Rebel Without Clothes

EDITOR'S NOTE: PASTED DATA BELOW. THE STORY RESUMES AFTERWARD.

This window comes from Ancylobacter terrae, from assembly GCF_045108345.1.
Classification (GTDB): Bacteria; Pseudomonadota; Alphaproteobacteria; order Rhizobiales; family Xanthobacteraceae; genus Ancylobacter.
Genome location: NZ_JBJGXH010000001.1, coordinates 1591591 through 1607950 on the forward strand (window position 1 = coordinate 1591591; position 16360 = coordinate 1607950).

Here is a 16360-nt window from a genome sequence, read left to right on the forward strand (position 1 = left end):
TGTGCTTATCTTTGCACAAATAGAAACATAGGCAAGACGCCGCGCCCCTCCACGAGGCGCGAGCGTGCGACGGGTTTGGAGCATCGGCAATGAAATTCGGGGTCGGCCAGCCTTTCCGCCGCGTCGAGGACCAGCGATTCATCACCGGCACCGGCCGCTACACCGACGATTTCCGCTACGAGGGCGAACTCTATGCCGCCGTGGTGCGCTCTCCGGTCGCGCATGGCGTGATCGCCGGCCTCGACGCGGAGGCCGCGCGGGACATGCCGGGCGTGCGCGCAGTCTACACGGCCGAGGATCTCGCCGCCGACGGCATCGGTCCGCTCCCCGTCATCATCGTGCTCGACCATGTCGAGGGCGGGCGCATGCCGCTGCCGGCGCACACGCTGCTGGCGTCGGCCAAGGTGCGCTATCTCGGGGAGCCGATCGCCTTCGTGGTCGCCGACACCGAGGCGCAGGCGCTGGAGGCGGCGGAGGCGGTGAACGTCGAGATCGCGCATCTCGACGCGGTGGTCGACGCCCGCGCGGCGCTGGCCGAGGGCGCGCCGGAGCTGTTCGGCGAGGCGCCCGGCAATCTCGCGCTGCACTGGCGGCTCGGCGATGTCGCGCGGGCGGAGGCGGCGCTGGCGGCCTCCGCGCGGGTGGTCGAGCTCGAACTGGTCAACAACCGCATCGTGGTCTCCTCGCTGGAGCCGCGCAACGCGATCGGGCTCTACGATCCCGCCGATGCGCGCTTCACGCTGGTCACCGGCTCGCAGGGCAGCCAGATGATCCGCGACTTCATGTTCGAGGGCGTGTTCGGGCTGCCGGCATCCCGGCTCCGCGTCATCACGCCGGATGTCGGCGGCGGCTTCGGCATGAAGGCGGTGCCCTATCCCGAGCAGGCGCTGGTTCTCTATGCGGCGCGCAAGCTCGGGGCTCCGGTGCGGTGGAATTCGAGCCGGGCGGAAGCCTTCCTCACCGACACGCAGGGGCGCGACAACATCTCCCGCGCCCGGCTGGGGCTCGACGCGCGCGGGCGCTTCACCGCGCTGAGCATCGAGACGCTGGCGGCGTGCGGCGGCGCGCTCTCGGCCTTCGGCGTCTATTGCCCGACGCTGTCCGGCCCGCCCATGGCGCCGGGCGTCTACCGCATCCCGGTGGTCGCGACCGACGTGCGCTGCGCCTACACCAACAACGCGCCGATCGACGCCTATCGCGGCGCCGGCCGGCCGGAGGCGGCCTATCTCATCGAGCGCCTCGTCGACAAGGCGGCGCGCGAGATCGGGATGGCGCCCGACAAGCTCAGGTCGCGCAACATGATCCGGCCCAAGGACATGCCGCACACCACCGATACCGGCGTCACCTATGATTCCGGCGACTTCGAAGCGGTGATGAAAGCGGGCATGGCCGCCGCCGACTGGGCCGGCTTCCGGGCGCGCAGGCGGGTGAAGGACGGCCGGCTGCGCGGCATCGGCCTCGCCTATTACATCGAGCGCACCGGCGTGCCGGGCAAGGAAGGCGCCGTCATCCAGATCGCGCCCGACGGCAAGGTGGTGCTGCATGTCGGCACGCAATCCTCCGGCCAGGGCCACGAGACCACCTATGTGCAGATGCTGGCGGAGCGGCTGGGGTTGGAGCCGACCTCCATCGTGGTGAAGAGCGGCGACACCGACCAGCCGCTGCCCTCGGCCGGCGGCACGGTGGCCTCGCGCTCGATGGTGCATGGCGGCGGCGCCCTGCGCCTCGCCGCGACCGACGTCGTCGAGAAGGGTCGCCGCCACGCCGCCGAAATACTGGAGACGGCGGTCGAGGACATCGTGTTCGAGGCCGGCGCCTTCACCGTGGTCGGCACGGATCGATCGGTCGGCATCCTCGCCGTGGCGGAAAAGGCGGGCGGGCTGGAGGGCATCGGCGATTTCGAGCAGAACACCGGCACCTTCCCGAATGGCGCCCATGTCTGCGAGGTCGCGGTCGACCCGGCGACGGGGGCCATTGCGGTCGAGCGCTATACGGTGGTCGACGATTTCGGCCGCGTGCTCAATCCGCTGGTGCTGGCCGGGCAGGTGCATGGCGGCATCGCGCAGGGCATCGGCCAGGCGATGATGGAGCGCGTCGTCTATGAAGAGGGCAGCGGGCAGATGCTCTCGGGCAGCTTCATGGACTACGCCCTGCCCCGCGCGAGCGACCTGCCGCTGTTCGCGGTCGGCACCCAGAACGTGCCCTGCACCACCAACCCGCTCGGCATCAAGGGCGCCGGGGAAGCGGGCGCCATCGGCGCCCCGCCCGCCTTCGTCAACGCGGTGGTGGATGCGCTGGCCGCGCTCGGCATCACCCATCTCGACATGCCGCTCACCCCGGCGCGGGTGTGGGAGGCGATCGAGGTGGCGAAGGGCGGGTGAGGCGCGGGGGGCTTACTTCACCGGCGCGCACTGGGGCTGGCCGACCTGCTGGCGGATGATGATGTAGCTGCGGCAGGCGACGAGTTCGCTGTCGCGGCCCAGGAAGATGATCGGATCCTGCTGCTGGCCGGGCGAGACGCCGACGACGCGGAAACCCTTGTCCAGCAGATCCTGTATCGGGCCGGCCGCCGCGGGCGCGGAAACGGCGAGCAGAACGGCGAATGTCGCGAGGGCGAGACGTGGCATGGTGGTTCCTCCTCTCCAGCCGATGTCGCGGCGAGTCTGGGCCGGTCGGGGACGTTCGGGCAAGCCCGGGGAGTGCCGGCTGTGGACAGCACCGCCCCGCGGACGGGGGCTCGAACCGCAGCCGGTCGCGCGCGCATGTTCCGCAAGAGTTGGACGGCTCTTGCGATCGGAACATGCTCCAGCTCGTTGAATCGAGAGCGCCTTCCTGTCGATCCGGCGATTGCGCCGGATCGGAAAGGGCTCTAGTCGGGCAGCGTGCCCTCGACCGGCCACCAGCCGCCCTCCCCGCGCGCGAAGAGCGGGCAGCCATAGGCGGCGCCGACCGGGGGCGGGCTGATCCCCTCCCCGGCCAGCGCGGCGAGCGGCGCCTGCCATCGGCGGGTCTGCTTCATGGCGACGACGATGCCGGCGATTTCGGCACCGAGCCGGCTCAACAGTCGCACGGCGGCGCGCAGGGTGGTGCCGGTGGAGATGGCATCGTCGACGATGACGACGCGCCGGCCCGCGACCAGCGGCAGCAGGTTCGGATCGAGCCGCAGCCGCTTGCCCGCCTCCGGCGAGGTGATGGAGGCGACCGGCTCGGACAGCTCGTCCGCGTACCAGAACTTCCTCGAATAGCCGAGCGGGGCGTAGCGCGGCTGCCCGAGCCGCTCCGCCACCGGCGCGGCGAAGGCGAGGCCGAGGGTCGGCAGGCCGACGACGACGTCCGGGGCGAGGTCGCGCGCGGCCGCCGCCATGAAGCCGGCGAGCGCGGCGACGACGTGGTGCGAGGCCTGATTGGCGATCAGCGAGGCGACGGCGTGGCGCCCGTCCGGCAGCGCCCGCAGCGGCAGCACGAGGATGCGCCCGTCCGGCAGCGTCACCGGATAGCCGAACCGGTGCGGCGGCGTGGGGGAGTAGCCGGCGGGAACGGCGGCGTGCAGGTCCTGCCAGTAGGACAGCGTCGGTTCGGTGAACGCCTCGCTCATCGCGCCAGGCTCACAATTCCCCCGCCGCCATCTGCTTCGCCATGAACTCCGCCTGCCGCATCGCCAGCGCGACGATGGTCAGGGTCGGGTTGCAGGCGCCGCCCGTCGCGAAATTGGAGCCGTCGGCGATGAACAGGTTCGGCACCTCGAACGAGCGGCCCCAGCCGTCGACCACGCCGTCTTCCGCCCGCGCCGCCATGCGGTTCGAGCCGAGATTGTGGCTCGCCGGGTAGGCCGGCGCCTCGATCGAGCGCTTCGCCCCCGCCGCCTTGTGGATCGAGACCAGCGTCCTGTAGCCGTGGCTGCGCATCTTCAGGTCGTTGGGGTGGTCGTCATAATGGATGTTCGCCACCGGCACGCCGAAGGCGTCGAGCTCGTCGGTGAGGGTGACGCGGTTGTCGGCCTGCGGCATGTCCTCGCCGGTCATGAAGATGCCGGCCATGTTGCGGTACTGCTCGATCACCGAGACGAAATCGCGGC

To many people, Nina Hartley would appear to be the embodiment of contradiction: a feminist who's also a veteran porn star and damn proud of it. Further confounding stereotypes, she's a public speaker as comfortable in a college lecture hall as on a strip club stage and a politically aware progressive -- a "third-generation socialist," she called herself in a wide-ranging 1989 interview in Shmate, a now-defunct progressive Jewish journal. She's a 1985 graduate of San Francisco State University with a B.S. in nursing. Magna cum laude, at that.She entered the sex business in 1982, working as a stripper at a San Francisco club while she was in college. Hartley, who estimates she has appeared in 360 movies or videos, made her first film in 1984. She continues to work as a featured exotic dancer. The 36-year-old Hartley also has a small role in the just-released mainstream film Boogie Nights."When I had the opportunity to make an adult movie, I took it. One thing led to another and I found out I like it. It was fun!" Hartley declares in a phone interview.Hartley, who is bisexual, doesn't leave her unorthodox lifestyle behind when she's off the porn set. She's been part of a marital triad -- with a husband, Dave, to whom she's legally married and a "wife," Bobby -- for about a decade and a half. Theirs is an "open marriage" -- how could it be otherwise considering her occupation? -- and Hartley is an unabashed practitioner of the "swinger" lifestyle.In the Shmate interview, Hartley said the arrangement worked "because of our fidelity of the mind and heart, but not of the crotch. What also helps is the constant, open communication about all subjects -- sexual, political, personal, philosophical."Hartley's emergence as one of porn's top stars coincided with a burgeoning public debate over the medium. The Meese Commission, named after Ronald Reagan's attorney general, Edwin Meese, produced a report in 1986 that called for increased enforcement of obscenity laws and other actions to stem pornography. Opposition to porn made for strange bedfellows: The report was supported not only by conservative, anti-feminist Christian moralizers but also by feminist theorists and activists such as Andrea Dworkin and Catherine MacKinnon, who support legislation to ban pornography as a violation of women's civil rights.The opinionated and articulate Hartley entered the fray and has become the foremost spokesperson for women working in the porn industry. Unwilling to settle for mere tolerance of her work, she told Shmate: "I believe my work is valid and good and has a lot of things to help people with ... Support it wholeheartedly and promote the use of explicit materials for the education and benefit of all adults." She has appeared on television talk shows and often lectures on college campuses, discussing -- depending on the class -- disease prevention in the sex business, developing self-awareness through the use of erotic imagery, writing and acting or the implications of censorship laws and her differences with anti-porn feminists.She keeps up with politics by reading Mother Jones, In These Times and The Nation and also likes the Utne Reader "when I'm pressed for time.""I find most Americans hypocritical because I deal primarily in the sexual realm and that's where people's hypocrisies really come to the forefront. They're yelling and screaming about it by day and buying it by night," she says. "They don't have the decency to admit that and say, 'O.K., maybe some of our rules and our attitudes about this stuff is wrong.' They have to kowtow to the religious right and kiss their butts because they want to be elected again."In a series of interviews during the last few weeks, Hartley talked about her politics, the sex trade and feminism.Advocate: In an interview in 1989 in Shmate, you described yourself as a "socialist of the heart." Since then, what was known as "actually existing socialism" has collapsed and the media has portrayed global capitalism triumphant. How would you characterize your politics now? Would you still say you're a socialist?Hartley: Absolutely. Because the construction is shoddy does not mean the tools are not good, and I believe the tools of socialism are very sound. But they have rarely if ever been given a chance to work fairly, unencumbered by outside intervention.Advocate: How would you describe the tools of socialism?Hartley: Fairness, workers owning the means of production, social progressiveness, gender and racial equality, a vision of people before profits.Advocate: What issues interest you?Hartley: I try and pay a lot of attention to the environment and health care. They're very important and closely entwined, number one, and number two, without a healthy environment, we're all going to die! We're all going to die if we don't take care of Mother Earth. That just seems pragmatic and practical -- it's not even political. It's like, duh!Of course, having a healthy population that is literate and able to think for themselves and knows how to think, I think is very important. I'm a firm believer in literacy programs and certainly birth control programs because I think people should be able to reap the benefits of sexual liberation, sexual pleasure without having to bring more people into the world before they're ready. I do believe people deserve a sex life free of children if that's what they want and I don't think the trial and tribulation of learning how to be an adult and enjoy sexual pleasure should be held over their head as a bogeyman -- this spectre of pregnancy and punishment for having transgressed certain rules and laws ... Advocate: You've labeled yourself a feminist. What does being a feminist mean to you?Hartley: Being a feminist means that I have the right, the duty and the obligation to live my life to the fullest as a compassionate and independent person. Not living for anybody else but not living just for myself, either. To really try and improve the lot and lives of other people and to build consensus and to help people feel better about themselves.I believe I have the right to self-determination. While I love men very much and I want them in my life, I don't believe I'm nothing without one.At the same time, I'm sort of a New Age feminist. I don't want this antagonism and this horrible anger and bitterness between the genders that I see a lot of the time. It's really quite distressing to me. It takes up a lot of energy. I think it obscures a lot of the real issues. The tremendous class anxiety is really being redirected into a general gender anxiety. It's really a shame.Advocate: You've been a vocal critic of the anti-pornography wing of the feminist movement. Why?Hartley: I think they're very misguided. After viewing them over 20 years and being very afraid to criticize them and very unwilling to see bad in them -- having been in this business and seeing it directed at me and having dealt with them face-to-face -- I've come to believe that the anti-pornography feminist camp is fueled very much by Victorian, very patriarchal attitudes about sexuality, very old-fashioned attitudes about sexuality and has been fueled a lot by individual and personal anger around sexuality of the women involved. They've demonized sex and cut off conversation ... in a way as fierce as any Puritan preacher did back in the Mayflower days.It's tremendous the invective they fling about in a way to obscure the real issues, which is that they have personal deep-seated issues of anger and jealousy and fear and confusion around sexual issues. That there are in this business people who are happy about sex, there are women who are not man-haters, infuriates them no end. They have to brand us as brainwashed, brand us as traitors and they have to brand us as lapdogs for the patriarchy, etc. If you go and look at their arguments on a sheer logic basis, they're full of holes and if you look at them personally, it has to me now become obvious -- I fought this for a long time; I didn't want to say this about them because it sounds so petty -- "Ah, you're just jealous" -- but that is part of what fuels this incredible rage against it.It's not just the realization that men do horrible things to women. People are dehumanized in our culture. Our culture is bent upon alienating people as much as possible, creating unhappiness and then blaming people for it. That's certainly true. But that's not the fault of men. Most men are victims of the patriarchy the way most women are victims of the patriarchy.Advocate: How so?Hartley: Because most men are not influential and powerful. Most men are not part of the Fortune 500. Most men are not part of the 2 or 5 percent of the population that controls 80 percent of the wealth. Most of us are getting kicked in the butts by the powers that be and to spend all this time hating men and vilifying men simply because of differences in sexuality doesn't make sense.Advocate: But isn't it the case that just as the white working class and black working class are both oppressed under capitalism, the black working class is more oppressed -- doesn't a similar dynamic operate under patriarchy?Hartley: Is the general gist of your question that under patriarchy women suffer more than men?Advocate: Yes.Hartley: I think they suffer differently. Statistical analysis shows that men live fewer years than women. The areas of oppression under patriarchy are so different; they're not equivalent. So I don't think women suffer more so much as suffer differently.The fight against pornography all comes down to people who have a very old-fashioned belief that sex is something men do to women. Sex is some lustful beast that takes over people and deprives them of reason and causes them to act out upon other defenseless people -- usually women -- their horrible, horrible lusts. And they're very passionate on this point. They really believe this.And that level of attitude does not come from a rational place. They may try and dress it up in rational language, but the reasoning is not logical. It's coming from a place of pain, discomfort, unhappiness and anger. On that level, I really feel sorry for them ... There's a very good book you should read, Real Live Nude Girl: Chronicles of Sex-Positive Culture by Carol Queen. She has an interesting article on "absexuality," a new word that she and her boyfriend have come up with. An "absexual" is someone who rails against pornography [but is] as obsessed and fascinated with pornography as those who use it for masturbatory purposes. People who just cannot put it down, just cannot get away from it, cannot let it go. So pornography is an obsession in their life... a prism through which they see everything. But they're not using it for pleasure, or their horrified fascination with it is their pleasure ... Advocate: There are, though, some progressives who don't call for censoring or suppressing pornography or the sex industry in general, but they still feel it's an industry that is deeply exploitative of women. How do you respond to people who aren't pro-censorship but have that attitude toward the work that you do?Hartley: These are women who probably have some kind of satisfied sex lives. It really comes down to that. People who hate me -- versus the people who are at least neutral -- people who have hatred invested against me and my friends are people for whom sex is not a happy thing for whatever reason. They're people still in turmoil about their sexuality, their body image, their ability to be intimate with other people, their ability to share erotic pleasure with a partner, people for whom sex is still a big deal, an issue -- it's not resolved....The people who are more neutral about me are more, "You have the right to do what you do but does it have to be so icky?" ... At a certain level it has to do with how squeamish you are. One thing about sex is it's messy, it's sweaty, it's dirty and what turns you on are not things that are supposed to turn you on. But they do. Whatever turns you on, turns you on. If part of what turns you on involves things that make other people go "uuuugh," it's hard to view that. It's hard to view other people's turn-ons. It's so raw, so animalistic, so naked, so exposed that we get uncomfortable because our culture is about hiding real feelings from each other and hiding that part of ourselves and blocking it off. So if you look at a picture of someone in full heat, full rut, it's pretty disturbing. If you watch a movie from a calm demeanor, slowly becoming aroused enough to get into that full rut, then it's not so scary.So are you willing to allow yourself to be taken away by the eroticism of the moment or are you still not able to do that? And if you're not able to do that, the movies are very uncomfortable, they're very difficult sitting through. I appreciate that. But, because when the rubber hits the road, you're discomfited, do you realize that's your problem, not their problem, and you'll have to deal with it? Or do you try and pass a law against what makes you uncomfortable? And that's what a lot of virulently anti-pornography people are doing. They're uncomfortable by its presence so they want to stomp it out, rather than realize their discomfort is their business, it's their problem.We're not doing it to them. We're living our lives and if the fact that we exist really, really puts you uptight, I can't help that. That's not my problem.For women who are more in-between, I say, yes, the business is changing. There are certain people who practice business in a way you wouldn't like to see nor should you like to see. It's not illegal -- maybe it is a little bit -- it's not nice. And then there are people in the business who are the height of scrupulousness, the height of respectful behavior and you just have to know it's more varied than they would think.Advocate: If you talk to people outside the adult business who want to actually improve working conditions -- my impression is you feel the "sex-negative" feminists talk about being concerned about the women in the business but, in reality, you don't feel they are ... Hartley: They voice concerns but their actions do not back them up. One of the things I've learned in my growing up is that there is the act of giving which you do for you, and the act of truly giving which you do for the other.If people are trying to help us without actually looking at us as human beings and saying, "How may I help you? I want to help improve your life as you see it could be improved. What may I do?" they're not putting themselves at our service. They're using us as a whipping boy or icon, as a place to vent their frustration and their anger and we happen to be a happy symbol for that. They look at us the way white racists look at black people: as an idea or symbol, not as people. So I find the majority, certainly, of the sex-negative feminists, who talk about wanting to help, are full of hot air. They are in it to make themselves feel better or to exorcise their own demons, but they're not really in it for us because they won't talk to us, they won't listen to us, they won't believe us ... To those who really do want to help, I first recommend the book Whores and Other Feminists, edited by Jill Nagle. In it is an essay, "Feminists, Sex Workers and Human Rights," by Priscilla Alexander -- who is not a prostitute, never has been a prostitute -- and you need to read her essay, you need to believe it and go to work on it.Advocate: What does Alexander say?Hartley: As long as any woman can be arrested on the belief she's a whore, no woman is safe. As much as many feminists might want to distance themselves from sex workers, we are your sisters and we have more in common than we have differences. She believes we need to remove society's acceptance of harassment of women on that charge.If feminists really, truly wish to improve the lot of women in the sex business they will strive mightily, as strongly as they strove to pass the ERA, to decriminalize all sex work, including prostitution, and stop making a crime out of consensual behavior. Stop making criminals out of people who are providing a service and desperately needed contact and desperately needed information. Stop looking at sex work as this monolithic creature and start looking at us as individuals.If you look at it logically and rationally -- which people can't do around sex -- you will see that decriminalization is ideal. You will save tens of millions, if not billions, of dollars a year on the combined savings in law enforcement and combined revenue from taxation if we'll just get off our high horse about sex work and open our eyes. But it's not going to happen very soon.Advocate: As a feminist porn star, what are your frustrations with your own industry?Hartley: The pay scale sucks.Generally speaking, most people who make the product don't really respect the consumers or the performers, particularly. They're just in it to make a buck. You have to understand that it's not artists celebrating love and eros in their lives. It's businessmen making a profit, making a product to sell. That takes some of the soul and fun out of it ... I'm also bothered by the fact that there are no royalties. We don't own a piece of our work and that bugs me.But there are things to be proud of in the last couple of years. Through the Free Speech Coalition now, if you're a member of the coalition as an individual or a business, you can buy health insurance, life insurance, dental insurance. That's new this past year and that's pretty amazing. The fact that we have survived long enough to become a mature business. We're 25 years old this year.Advocate: Dating from what?Hartley: The Supreme Court decision, Miller, in 1972. Now we're going to a place where there are fewer and fewer rebels. We used to be a home for rebels. Now more and more regular folks are coming into it because adult entertainment, up to and including explicit imagery, is a huge market. Now, with the Internet and the computer being what it is, the middleman's been taken away and any person who is savvy and has business sense can come in and learn the ropes and... become an entrepreneur on their own. At that level of the business, it's rather entrepreneur-friendly if you're willing to work at it. At that level, it's really a great business.Advocate: For the workers or for the ... Hartley: It can be much better for the workers than it is and it's slowly changing as more workers understand how much power they actually have. We won't recognize this business in five years in terms of standard business practices.Advocate: You mentioned the "Miller decision." What is that?Hartley: "Miller decision" is shorthand for the [U.S.] Supreme Court decision, Miller v. California, in 1972 to allow local communities to set standards for adult-oriented material they would allow in their community. It turned the whole country into a patchwork of wildly different standards of what's allowed in communities in terms of businesses or in the library, or in school libraries. That's also generally conceded to be the time that the modern era of pornography started. When we say porn as a business is 25 years old, we mean porn as a legal business is 25 years old. That goes back to the Miller decision in 1972.Advocate: That was about the time that Deep Throat came out?Hartley: That was exactly the time when Deep Throat and The Devil in Miss Jones came out.Advocate: Which of the films that you've been in are you most pleased with? You've said one of your frustrations with business is that it is a business and tends to leave out the potential art that could be in erotica. Of the films that you've made, are there ones ... Hartley: There's very little I've made that I could classify as erotica -- a full artistic experience. I've made some very fun porn -- Debbie Duz Dishes, The Big Thrill and The Secret Life of Nina Hartley. The movies I make for the most part are designed for the experienced viewer of adult material, meaning they're already comfortable with seeing genitalia, they're already comfortable with the explicitness of it. Then they can allow themselves to be open to the humor and everything else.Most of my movies are a little much for the first-time viewer simply because they're very explicit and I'm very unabashed about that and very comfortable with that so I don't shy away from it. But I do know that, except for my sex-ed series and also my movie with Candida Royalle which is out right now called The Bridal Shower, most would be a little intense for the novice viewer. My sex-ed tapes are absolutely appropriate for someone who's never watched these before.Advocate: There seems to be a definitional difference between "erotica" and "pornography."Hartley: "What I like is erotica, what you like is pornography." The question, I think, is a semantical game. This is the same as "is this pornography or adult entertainment?" Adult entertainment is a little more descriptive and a little less punchy but I use pornography or porn or porno because I'm comfortable with it and it's not a bugaboo demon in my life.Erotica versus pornography -- for me the simplest differentiation is that erotica can exhibit artistic merit on more than one level. Pornography exists simply for the graphic display of sexual parts and contact for the purposes of a masturbatory aid. Which is a perfectly legitimate reason for being but means that you can't watch it more than once or twice before it gets really boring because it is so one-dimensional.Erotica deals with sexual themes but expands itself to include better writing, better performing, better lighting, better music, better editing, better camera work -- just a little bit more refined on all levels, as opposed to the one visceral level. You can watch those movies multiple times because they're a full experience, a rich experience. There's always something different going on that you could pay attention to each time and appreciate. Generally speaking, they involve not just the physical act itself but some kind of interaction between the people involved, some kind of emotional depth and resonance that is communicated and appreciated by the maker of it. For most people at home, sex is a much deeper, profound experience with a partner as opposed to just masturbating, so erotica considers itself as a whole being, not merely the sexual.Advocate: People look at the adult business and say, "Gee, it's just got to be rife with sexual harassment, the working conditions must be terrible, there must be pressure -- at least financial -- to engage in unsafe sex." Is that incorrect?Hartley: I'm not saying it doesn't happen. I'll be honest with you. But it's not common and it's not standard.Advocate: What about in the clubs?Hartley: I haven't been a house dancer in years. My treatment by clubs is completely different from their treatment of the house dancers. I really don't have a lot to say about that except there's room for improvement in terms of the contractual agreements between dancers and clubs.Advocate: I read about dancers at The Lusty Lady, a club in the Bay Area, organizing a union ... Hartley: Yes, it's amazing. First one of its kind.Advocate: Would you encourage dancers to unionize?Hartley: I would encourage them to look into how they could better advance their interests. Absolutely. Labor issues are very, very touchy; it's a very big deal. And again, I get treated so differently as a feature, that I'm not in the same league as the house dancers.Advocate: Have you met or talked with any of the dancers from The Lusty Lady?Hartley: Oh sure. I was a big supporter of theirs. But at the same time, I know it's a really hard row to hoe. A very hard road to stick to, because the pressure's against you. Blacklisting and blackballing by the clubs is very, very strong. It takes a lot of nerve and a lot of guts.Hank Hoffman can be reached at email@example.com.